There are so many materials catering to our various needs on a daily basis. We drink water, eat food, breathe air, go to school, etc. All these things are available to us, but are all free of cost and readily accessible without fear of being depleted one day.
No. Not everything is readily available to us. For instance, sunlight, air, etc are resources which we find in abundance and it won’t be depleted any time soon. Hence, these resources are called Inexhaustible natural resources.
Other resources are created in very limited quantities and it takes a very long time for such resources to be replenished. Such resources are known as exhaustible natural resources. Ex: coal, petroleum, minerals, natural gas, etc.
Let us briefly understand a few of these exhaustible natural resources.
Also, read Sustainability of Natural Resources
Coal and Petroleum
Coal and petroleum are formed as a result of degradation of ancient plant life which lived millions of years ago. These dead plant matter started to pile up, eventually forming a substance called peat. Over time, heat and pressure from geological processes transformed these materials into coal. Since these are formed from essentially fossils, they are also known as fossil fuels.
How Is Coal Formed?
Formation of coal dates back to millions of years ago, when the earth was covered only with vast moist forests, having huge trees, shrubs, ferns, etc. These plants underwent their life cycle and withered away, eventually falling back to the ground, most of which were swamps. New plants replaced them, they underwent a life cycle and the whole process continued repeatedly over the years, as a result of which the earth bed started accumulating all these dead plants.
This gave rise to a very thick layer of dead decomposed matter packing down plant matter washing away all the decayed matter. Physical and chemical changes took place as a result of heat and temperature extracting out all oxygen leaving the plant layers with carbon-rich content, thus resulting in the formation of coal over a period of time.
Also, read Forests
Types Of Coal
Coal is a readily combustible rock containing more than 50% by weight of carbon.
Coal formed can be of three types depending on the amount of oxygen, carbon and hydrogen they contain. They are:
Petroleum is a fossil fuel that naturally occurs in the liquid form created by the decomposition of organic matter beneath the surface of the earth millions of years ago. These fossil fuels are then refined into usable substances such as petrol, kerosene, etc. It is formed by the combination of hydrocarbons and other substances, mainly sulphur. When first collected in its natural form, it is termed as crude oil. This substance is generally characterized by a brownish-black colour. Although, it can also differ between red to pale yellow or even colourless. Its thickness (viscosity) varies from nearly solid tar-like consistency to low viscosity, almost like water.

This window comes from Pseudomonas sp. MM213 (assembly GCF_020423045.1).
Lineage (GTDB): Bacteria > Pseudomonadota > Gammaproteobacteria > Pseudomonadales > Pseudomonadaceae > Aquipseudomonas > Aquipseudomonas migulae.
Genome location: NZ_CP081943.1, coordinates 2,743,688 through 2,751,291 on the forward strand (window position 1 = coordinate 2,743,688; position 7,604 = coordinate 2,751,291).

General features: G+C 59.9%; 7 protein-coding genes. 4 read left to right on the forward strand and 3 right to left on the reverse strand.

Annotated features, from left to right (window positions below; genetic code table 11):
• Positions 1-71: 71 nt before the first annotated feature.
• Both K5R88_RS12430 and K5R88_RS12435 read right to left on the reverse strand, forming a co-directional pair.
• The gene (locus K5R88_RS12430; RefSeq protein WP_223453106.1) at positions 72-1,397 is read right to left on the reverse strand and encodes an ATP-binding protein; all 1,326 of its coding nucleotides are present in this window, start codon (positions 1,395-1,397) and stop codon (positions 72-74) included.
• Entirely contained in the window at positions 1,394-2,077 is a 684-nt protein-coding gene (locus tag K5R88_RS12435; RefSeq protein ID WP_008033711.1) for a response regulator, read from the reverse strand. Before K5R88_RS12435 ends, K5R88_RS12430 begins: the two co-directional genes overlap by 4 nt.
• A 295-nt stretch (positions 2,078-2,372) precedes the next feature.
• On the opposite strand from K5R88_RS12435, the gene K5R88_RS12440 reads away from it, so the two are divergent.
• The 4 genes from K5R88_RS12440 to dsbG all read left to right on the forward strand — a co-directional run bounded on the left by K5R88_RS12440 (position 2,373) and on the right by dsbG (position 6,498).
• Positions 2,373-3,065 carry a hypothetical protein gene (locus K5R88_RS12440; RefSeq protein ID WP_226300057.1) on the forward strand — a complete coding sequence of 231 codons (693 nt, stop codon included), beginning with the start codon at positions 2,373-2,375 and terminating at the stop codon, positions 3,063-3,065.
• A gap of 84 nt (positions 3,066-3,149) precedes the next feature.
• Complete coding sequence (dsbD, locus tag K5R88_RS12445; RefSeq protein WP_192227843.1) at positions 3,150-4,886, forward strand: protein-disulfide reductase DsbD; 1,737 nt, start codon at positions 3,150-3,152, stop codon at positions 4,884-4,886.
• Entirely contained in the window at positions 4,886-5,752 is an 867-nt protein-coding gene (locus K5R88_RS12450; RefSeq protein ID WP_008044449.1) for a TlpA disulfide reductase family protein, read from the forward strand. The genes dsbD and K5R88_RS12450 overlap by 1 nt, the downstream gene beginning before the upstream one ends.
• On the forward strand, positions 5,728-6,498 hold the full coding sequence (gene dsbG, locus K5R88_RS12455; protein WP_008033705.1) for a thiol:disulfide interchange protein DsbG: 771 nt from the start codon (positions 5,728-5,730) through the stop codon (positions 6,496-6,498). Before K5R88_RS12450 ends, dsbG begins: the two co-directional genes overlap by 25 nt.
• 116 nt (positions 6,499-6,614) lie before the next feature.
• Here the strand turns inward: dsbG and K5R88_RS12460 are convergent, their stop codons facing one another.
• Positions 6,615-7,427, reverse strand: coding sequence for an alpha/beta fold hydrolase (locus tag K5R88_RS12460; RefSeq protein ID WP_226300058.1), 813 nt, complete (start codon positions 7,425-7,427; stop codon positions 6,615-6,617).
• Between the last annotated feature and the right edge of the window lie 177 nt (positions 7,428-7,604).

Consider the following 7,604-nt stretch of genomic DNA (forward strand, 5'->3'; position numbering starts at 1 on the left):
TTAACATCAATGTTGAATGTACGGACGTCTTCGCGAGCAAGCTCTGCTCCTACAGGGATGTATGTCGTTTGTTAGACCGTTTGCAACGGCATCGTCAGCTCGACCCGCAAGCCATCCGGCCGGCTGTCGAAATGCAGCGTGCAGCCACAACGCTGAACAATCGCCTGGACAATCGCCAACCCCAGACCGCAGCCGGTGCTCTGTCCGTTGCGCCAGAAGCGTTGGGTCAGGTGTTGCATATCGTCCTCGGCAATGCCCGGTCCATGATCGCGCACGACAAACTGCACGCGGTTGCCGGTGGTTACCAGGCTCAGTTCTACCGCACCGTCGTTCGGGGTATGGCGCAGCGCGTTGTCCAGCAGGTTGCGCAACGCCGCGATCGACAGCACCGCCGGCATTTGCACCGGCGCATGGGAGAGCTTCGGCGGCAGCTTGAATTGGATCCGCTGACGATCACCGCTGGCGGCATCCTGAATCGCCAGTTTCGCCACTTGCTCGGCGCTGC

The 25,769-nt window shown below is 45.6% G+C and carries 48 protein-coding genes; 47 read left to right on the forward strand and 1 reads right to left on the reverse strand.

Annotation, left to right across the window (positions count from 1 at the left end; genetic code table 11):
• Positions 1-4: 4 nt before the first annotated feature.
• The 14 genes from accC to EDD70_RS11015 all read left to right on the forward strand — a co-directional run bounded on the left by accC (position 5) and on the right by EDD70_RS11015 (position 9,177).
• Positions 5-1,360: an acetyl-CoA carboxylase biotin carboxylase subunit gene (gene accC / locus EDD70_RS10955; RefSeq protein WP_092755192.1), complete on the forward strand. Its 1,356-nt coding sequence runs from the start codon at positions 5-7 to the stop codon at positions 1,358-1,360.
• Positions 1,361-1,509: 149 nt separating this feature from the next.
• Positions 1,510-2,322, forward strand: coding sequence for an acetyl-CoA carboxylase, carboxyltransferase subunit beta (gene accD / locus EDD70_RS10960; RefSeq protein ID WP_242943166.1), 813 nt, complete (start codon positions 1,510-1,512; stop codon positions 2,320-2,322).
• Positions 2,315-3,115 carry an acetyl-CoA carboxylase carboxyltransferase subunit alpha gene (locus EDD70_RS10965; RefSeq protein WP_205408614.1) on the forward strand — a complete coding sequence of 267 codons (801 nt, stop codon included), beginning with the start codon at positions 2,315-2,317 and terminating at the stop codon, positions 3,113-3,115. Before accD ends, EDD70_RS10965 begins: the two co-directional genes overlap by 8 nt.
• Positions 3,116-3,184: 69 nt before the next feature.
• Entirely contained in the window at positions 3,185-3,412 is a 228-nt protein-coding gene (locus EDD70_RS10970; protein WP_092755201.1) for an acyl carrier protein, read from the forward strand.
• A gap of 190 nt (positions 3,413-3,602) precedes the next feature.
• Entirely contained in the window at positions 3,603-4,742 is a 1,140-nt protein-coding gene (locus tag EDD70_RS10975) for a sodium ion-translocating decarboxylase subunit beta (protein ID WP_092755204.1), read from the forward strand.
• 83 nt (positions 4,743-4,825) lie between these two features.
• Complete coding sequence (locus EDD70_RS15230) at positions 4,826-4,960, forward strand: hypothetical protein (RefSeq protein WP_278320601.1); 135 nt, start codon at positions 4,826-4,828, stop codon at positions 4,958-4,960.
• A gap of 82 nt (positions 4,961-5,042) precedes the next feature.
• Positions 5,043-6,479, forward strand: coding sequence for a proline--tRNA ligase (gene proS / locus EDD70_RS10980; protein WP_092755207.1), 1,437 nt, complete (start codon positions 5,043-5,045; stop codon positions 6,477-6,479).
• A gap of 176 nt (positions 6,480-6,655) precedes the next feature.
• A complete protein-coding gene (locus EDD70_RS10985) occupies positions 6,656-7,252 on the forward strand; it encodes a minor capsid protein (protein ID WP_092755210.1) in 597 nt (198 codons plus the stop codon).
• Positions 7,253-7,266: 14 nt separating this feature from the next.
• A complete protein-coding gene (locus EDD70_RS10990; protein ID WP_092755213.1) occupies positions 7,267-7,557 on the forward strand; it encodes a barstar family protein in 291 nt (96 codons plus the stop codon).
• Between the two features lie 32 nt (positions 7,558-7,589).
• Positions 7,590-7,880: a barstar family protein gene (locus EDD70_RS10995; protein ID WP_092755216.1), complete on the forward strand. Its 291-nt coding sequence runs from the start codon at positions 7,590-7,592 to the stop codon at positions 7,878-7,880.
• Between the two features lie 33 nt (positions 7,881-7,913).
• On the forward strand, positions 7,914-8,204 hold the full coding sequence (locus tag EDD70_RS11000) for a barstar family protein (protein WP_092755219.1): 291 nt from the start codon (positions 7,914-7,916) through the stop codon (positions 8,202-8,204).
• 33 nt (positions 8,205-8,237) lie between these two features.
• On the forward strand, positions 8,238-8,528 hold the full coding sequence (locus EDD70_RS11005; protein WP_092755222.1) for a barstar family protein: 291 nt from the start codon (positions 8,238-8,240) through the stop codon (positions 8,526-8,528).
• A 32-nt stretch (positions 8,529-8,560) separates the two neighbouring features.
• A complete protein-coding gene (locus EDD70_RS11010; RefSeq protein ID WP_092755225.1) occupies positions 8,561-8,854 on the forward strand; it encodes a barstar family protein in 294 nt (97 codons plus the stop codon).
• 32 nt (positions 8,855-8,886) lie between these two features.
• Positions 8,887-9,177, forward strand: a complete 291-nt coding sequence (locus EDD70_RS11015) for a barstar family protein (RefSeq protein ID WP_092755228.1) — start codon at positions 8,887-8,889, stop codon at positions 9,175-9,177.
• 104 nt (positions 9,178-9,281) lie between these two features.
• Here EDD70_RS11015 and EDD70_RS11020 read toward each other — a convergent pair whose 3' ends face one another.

Refining petroleum thus obtained yields many useful products. Let’s have a look at them.
Products of Petroleum
Petroleum products are obtained as a result of refining crude oil in oil refineries. There are numerous products that are created from petroleum and its by-products. A study reveals that by-products of petroleum alone provides scope to obtain 6000+ new products, to name a few, fertilizers, perfumes, flooring, insecticides, soaps, vitamins, petroleum jelly, etc.
A few of the products obtained from petroleum are:
- Diesel oil
- Heavy fuel oil
- Petroleum coke
- Special Naphthas
- Paraffin wax
- Aviation Gasoline
Uses of Petroleum
Petroleum is one of the most important and widely used fuels in today’s time. Some of its advantages are:
- These are transportation fuels, i.e, via air, water or land.
- Diesel is used to power turbines for the production of electricity in large scale industries.
- Oil is used to produce electricity at homes and shops.
- Oils help lubricate different types of high-end machines used in different industries, hospitals, etc.
- Kerosene is used for domestic purposes at home.
- Used by chemical industries to produce plastic, dyes, paints, synthetic rubber, pesticides, perfumes, etc.
Also, read Biodiesel
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